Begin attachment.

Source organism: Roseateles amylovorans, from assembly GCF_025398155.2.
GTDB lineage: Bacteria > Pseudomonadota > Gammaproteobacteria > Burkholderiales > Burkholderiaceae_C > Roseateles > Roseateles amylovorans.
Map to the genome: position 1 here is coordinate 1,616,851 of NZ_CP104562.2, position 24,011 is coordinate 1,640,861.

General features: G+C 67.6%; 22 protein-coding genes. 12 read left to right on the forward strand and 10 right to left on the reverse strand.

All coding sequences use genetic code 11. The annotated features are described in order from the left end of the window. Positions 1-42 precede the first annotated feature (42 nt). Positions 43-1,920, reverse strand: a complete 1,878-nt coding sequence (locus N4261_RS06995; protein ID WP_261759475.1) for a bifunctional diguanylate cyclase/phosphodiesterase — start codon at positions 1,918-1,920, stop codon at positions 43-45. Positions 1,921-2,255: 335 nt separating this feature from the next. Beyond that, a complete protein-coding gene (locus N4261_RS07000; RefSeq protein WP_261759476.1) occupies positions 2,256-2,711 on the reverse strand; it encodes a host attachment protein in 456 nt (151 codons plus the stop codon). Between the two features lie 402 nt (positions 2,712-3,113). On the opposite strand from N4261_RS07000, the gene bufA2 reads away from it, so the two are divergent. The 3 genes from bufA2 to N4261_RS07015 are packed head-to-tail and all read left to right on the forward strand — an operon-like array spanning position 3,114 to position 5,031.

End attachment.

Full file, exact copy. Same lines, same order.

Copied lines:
Source organism: Roseateles amylovorans, from assembly GCF_025398155.2.
GTDB lineage: Bacteria > Pseudomonadota > Gammaproteobacteria > Burkholderiales > Burkholderiaceae_C > Roseateles > Roseateles amylovorans.
Map to the genome: position 1 here is coordinate 1,616,851 of NZ_CP104562.2, position 24,011 is coordinate 1,640,861.

General features: G+C 67.6%; 22 protein-coding genes. 12 read left to right on the forward strand and 10 right to left on the reverse strand.

All coding sequences use genetic code 11. The annotated features are described in order from the left end of the window. Positions 1-42 precede the first annotated feature (42 nt). Positions 43-1,920, reverse strand: a complete 1,878-nt coding sequence (locus N4261_RS06995; protein ID WP_261759475.1) for a bifunctional diguanylate cyclase/phosphodiesterase — start codon at positions 1,918-1,920, stop codon at positions 43-45. Positions 1,921-2,255: 335 nt separating this feature from the next. Beyond that, a complete protein-coding gene (locus N4261_RS07000; RefSeq protein WP_261759476.1) occupies positions 2,256-2,711 on the reverse strand; it encodes a host attachment protein in 456 nt (151 codons plus the stop codon). Between the two features lie 402 nt (positions 2,712-3,113). On the opposite strand from N4261_RS07000, the gene bufA2 reads away from it, so the two are divergent. The 3 genes from bufA2 to N4261_RS07015 are packed head-to-tail and all read left to right on the forward strand — an operon-like array spanning position 3,114 to position 5,031.